At the Nevada Nuclear Test Site, where the United States "nuked its own territory nearly a thousand times," testing 928 devices, Hodge and Weinberger engage in a kind of atomic archaeology. They pick through the ruins of suburban houses, animal pens and bridges blown up in the 1950s by war planners trying to find out what, if anything, would survive a nuclear war, then tour the "massive subsidence craters" that underground testing left in the desert. They visit Mercury, the secret town inside the test site that became the nuclear counterpart to a decaying rust-belt city when nuclear testing was banned in the 1990s. But now the site is enjoying a renaissance of sorts as host to terrorism-preparedness exercises and to underground "subcritical tests" that explore the properties of plutonium.

At the weapons design labs, the authors find nostalgia for the days of nuclear testing and bored distaste for the "custodial work on nuclear weapons" that is the current lot of weapons designers. The mood at Los Alamos, having been dragged down by a series of well-publicized security lapses and by protracted hostilities between an unpopular lab director and many of his employees, "hovered somewhere between depression and despair," say Hodge and Weinberger. They found many weapons scientists enthusiastic about a proposed new warhead—the Reliable Replacement Warhead (RRW)—designed to make the stockpile easier to maintain without nuclear testing. It would be the first new warhead since the end of the Cold War, but Congress is currently refusing to fund it.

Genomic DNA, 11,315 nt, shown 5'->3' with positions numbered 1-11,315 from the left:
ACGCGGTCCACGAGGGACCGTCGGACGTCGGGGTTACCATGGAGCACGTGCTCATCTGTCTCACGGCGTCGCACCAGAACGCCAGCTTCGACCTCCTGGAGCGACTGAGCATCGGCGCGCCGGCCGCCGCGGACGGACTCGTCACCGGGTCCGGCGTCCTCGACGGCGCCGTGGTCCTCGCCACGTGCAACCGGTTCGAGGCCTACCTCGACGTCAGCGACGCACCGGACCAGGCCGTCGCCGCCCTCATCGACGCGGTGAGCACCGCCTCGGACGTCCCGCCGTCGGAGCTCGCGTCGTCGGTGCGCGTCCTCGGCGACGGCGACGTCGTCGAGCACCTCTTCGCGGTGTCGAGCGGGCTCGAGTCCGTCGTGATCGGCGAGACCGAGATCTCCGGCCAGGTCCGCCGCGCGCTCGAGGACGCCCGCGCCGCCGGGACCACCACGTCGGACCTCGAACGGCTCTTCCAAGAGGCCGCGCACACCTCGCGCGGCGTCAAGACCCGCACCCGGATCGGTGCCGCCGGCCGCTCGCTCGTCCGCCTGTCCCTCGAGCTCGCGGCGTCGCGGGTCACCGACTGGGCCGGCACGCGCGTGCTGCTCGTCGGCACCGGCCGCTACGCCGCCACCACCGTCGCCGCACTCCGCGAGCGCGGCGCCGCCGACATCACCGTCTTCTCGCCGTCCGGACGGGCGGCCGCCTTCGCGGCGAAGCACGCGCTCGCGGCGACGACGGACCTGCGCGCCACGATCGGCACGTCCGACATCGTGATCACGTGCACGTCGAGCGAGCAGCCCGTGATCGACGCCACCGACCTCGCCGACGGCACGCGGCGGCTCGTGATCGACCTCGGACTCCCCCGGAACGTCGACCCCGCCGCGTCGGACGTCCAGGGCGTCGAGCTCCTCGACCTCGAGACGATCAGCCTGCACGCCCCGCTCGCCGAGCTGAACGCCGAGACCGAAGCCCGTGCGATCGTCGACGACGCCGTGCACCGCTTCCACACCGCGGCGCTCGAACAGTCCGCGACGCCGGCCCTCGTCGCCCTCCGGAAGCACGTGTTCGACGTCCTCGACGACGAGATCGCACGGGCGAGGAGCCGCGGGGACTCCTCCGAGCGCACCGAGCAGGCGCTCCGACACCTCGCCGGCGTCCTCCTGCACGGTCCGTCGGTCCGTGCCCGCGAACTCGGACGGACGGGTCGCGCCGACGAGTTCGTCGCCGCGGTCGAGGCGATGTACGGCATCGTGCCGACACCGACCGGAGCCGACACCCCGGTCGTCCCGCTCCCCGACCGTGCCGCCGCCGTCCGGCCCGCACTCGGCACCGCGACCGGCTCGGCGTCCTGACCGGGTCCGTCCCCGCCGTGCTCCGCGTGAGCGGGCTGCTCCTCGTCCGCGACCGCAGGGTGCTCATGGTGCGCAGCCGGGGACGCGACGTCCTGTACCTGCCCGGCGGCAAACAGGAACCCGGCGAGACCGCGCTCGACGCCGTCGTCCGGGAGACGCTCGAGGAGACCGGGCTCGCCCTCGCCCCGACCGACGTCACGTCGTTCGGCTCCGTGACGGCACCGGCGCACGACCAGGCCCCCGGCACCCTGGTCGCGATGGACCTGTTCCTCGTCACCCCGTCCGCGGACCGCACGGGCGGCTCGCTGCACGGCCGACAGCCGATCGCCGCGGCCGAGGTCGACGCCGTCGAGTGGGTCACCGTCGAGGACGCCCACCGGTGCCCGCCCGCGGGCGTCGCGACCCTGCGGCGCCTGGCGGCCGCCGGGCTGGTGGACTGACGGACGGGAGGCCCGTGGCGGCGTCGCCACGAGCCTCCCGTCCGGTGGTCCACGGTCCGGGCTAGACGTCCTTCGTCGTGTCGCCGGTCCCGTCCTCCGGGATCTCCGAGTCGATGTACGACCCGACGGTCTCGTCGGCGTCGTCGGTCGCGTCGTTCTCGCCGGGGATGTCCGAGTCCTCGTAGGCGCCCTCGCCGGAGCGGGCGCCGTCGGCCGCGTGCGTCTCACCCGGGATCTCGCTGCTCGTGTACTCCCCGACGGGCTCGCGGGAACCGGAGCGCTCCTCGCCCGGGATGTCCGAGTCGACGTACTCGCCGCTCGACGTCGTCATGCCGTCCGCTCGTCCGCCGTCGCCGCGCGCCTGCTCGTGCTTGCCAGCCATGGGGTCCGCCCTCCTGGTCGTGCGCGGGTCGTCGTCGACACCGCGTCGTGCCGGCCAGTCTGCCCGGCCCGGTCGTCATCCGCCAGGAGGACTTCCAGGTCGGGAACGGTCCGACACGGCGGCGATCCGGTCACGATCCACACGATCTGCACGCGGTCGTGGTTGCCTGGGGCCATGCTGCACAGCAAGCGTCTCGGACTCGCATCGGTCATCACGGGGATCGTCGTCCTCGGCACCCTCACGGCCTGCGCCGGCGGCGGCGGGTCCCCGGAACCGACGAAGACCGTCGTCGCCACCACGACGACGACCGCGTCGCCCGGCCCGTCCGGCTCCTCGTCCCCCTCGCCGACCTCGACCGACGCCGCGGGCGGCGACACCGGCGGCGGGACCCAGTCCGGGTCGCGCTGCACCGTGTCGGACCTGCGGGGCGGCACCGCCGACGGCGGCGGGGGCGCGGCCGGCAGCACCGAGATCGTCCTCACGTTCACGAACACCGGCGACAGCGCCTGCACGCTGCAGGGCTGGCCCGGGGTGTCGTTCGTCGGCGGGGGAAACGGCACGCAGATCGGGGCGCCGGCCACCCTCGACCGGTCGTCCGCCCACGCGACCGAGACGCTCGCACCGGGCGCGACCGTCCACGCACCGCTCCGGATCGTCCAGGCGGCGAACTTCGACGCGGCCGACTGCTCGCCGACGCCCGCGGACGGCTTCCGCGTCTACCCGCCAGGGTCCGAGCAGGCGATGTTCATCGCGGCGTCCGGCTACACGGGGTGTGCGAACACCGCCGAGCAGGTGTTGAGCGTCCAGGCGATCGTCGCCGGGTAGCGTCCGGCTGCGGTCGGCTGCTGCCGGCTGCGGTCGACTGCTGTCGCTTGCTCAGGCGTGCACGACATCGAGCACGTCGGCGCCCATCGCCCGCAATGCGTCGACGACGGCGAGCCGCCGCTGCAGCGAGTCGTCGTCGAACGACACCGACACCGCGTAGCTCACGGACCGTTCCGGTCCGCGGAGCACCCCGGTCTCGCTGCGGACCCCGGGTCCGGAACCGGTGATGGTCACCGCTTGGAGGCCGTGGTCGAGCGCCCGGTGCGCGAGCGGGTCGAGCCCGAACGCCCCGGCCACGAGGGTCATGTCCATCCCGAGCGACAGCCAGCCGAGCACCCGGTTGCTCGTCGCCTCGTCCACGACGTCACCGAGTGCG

Touring missile silos in Wyoming, Hodge and Weinberger note that "the world has changed; the world of the missileers has not." There are fewer missile silos now, and the launch teams include women, but the weapons are still on hair-trigger alert, and the launch control officers still sit in their cramped underground quarters, rehearsing endlessly the order to turn the keys that will launch the missiles that will kill millions of people:

Dressed in their flight suits and sitting in front of vintage control equipment, the missileers are sometimes reminiscent of the wax figures installed in the civil defense shelter in the Las Vegas atomic museum.

The missile silos are part of a vast underground world of tunnels, bunkers and shelters that took shape, often in secret, during the Cold War. This world includes hollowed-out mountains, used for storing nuclear weapons (in Albuquerque) or for command and control facilities (in Colorado), as well as the mysterious Site R in Pennsylvania, rumored to have sheltered Dick Cheney on September 11. Perhaps the most intriguing of these places is the Greenbrier Hotel in West Virginia, which was at one time the place to which Congress would have been evacuated in the event of nuclear war. It had its own TV studio and enough food to keep Congress going for 60 days, as well as an incinerator for the disposal of victims of radiation sickness. The Congressional bunker was shielded by an 18-ton blast door concealed behind a false door in the hotel. The circumstances evoke the kind of double life the Cold War often entailed: Most of the members of the staff of the hotel, including its official historian, were unaware of the secret nuclear facility under their feet until the Washington Post broke the story in 1992.